The world of classical ballet has always indulged in tragedy — cursed enchantments, jealous rivals and doomed romance are bread and butter for repertory companies the world over. But it was choreographer Kenneth MacMillan who brought to the postwar ballet stage themes of repression, rape and madness, themes that could also be seen emerging in dramatic theatre at the time. Determined to speak for his generation through ballet in the way that playwrights such as Joe Orton were doing in the theatre, MacMillan charged ballet’s virtuoso techniques with contemporary concerns, and forged a revered body of work between 1953 and 1992 that removed ballet from its former context of aristocratic folk-tales and brought it into the modern world. This mixed bill of short works, offered on the 20th anniversary of the choreographer’s death, honours that legacy.
Concerto, created in 1966 on the dancers of the Deutsche Oper Ballet in Berlin to mark MacMillan’s arrival as director of the company, is a witty abstract ensemble set to Shostakovich’s Piano Concerto no.2 in F. Fast paced and defiantly modern — the dancers wear a very on-trend pallette of acid brights, with not a tutu in sight — the first movement puts the corps through its paces with choppy footwork and rapid arm placements set tightly to the music. Yuhui Choe is light as a whisked meringue in this section, tripping through the rapid combinations with delicate ease. In the second, andante movement Sarah Lamb melts her way through a beautiful curving pas de deux with Ryoichi Hirano, all soft dropping arms and arching torso and danced with a lovely effortless quality. There are playful touches to the choreography — Choe does the twist and the whole cast breaks out into the funky bump halfway through the third movement; but Concerto is chiefly designed to show off the skills of a tight ensemble, and the Royal rises to that challenge admirably.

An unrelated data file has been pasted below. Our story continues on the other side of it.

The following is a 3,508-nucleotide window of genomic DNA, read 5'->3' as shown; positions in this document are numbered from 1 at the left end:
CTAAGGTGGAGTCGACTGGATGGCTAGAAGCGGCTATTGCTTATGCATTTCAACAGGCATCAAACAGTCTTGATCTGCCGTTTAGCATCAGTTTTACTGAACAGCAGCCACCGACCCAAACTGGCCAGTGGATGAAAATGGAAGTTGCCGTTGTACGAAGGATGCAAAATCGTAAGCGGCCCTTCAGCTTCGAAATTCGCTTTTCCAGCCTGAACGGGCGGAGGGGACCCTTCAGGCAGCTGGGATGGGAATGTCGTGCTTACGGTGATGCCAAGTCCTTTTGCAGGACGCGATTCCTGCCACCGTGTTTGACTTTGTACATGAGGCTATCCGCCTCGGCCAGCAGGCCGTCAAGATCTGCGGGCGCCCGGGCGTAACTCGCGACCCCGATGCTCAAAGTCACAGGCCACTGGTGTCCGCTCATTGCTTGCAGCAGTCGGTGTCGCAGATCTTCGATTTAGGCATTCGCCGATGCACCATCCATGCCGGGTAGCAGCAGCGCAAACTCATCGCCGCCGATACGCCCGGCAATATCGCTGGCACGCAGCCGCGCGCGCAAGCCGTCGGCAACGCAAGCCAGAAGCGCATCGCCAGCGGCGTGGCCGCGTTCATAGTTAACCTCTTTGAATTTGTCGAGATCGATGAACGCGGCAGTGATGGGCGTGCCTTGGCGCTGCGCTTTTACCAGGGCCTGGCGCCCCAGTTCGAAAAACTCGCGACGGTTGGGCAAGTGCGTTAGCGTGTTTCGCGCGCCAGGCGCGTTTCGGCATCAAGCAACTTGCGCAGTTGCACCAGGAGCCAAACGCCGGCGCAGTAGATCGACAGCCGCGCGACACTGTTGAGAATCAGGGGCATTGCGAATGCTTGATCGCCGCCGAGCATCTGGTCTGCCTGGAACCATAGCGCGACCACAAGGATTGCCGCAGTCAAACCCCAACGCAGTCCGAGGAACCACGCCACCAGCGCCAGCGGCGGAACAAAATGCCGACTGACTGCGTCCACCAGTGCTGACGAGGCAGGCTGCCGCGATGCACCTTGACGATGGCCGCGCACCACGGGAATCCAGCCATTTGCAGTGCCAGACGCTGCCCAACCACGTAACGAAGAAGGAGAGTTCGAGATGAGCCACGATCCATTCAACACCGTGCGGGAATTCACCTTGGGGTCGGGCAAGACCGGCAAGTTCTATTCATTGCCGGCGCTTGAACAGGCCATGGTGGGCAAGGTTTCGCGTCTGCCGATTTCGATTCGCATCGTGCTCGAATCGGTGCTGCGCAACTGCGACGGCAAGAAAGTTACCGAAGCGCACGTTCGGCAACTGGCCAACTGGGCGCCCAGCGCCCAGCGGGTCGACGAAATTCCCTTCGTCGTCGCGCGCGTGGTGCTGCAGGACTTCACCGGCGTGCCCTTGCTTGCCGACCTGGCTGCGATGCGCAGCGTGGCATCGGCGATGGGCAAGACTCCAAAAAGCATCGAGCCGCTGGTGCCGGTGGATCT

MacMillan is perhaps best remembered for his story ballets, and Las Hermanas, inspired by Lorca’s play La Casa de Bernarda Alba, finds the choreographer in narrative mode. Five sisters live with their overbearing mother in rural Spain; their lives are upended by the handsome but brutish young man who is to be married to the eldest sister. Zenaida Yanowsky portrays the eldest sister as tightly-wound and shrewish, her hands balled into fists and her movements stiff and joyless. The youngest sister, secretly having an affair with the fiancé, is danced by contrast with wild and sensuous abandon by Melissa Hamilton. Returning to Covent Garden after a long hiatus, Las Hermanas is set to a curiously melodramatic score by neglected composer Frank Martin; the trembling harpsichord refrains have the air of a silent movie score, which is perhaps fitting for this dark, dramatic vignette.
The programme closes with Requiem, created in 1976 in memory of choreographer John Cranko. Danced to Fauré’s beautiful Requiem mass, the work is as choral as the music that accompanies it. Groups of bodies create living, breathing tableaux in the space, forming and reforming into packs and clusters and lifting one another high towards the heavens. Despite the elegiac quality of both the dance and music, there is something very uplifting about this requiem — a sense that although life has ended in one place, it will certainly continue in another. Considering the life that MacMillan’s works have had since the choreographer’s own death, it’s hard to think of a more fitting ending to this tribute programme.
Royal Ballet Mixed Bill (Concerto/Las Hermanas/Requiem) is at the Royal Opera House, Covent Garden WC2E 9DD. Wednesday 21 November, Tuesday 27 November, Thursday 29 November, Friday 30 November 2012 and Wednesday 5 December at 7.30pm. Tickets £4-£63. Book at www.roh.org.uk or on 020 7304 4000.
Originally published at http://londonist.com/2012/11/review-royal-ballet-mixed-bill-royal-opera-house.php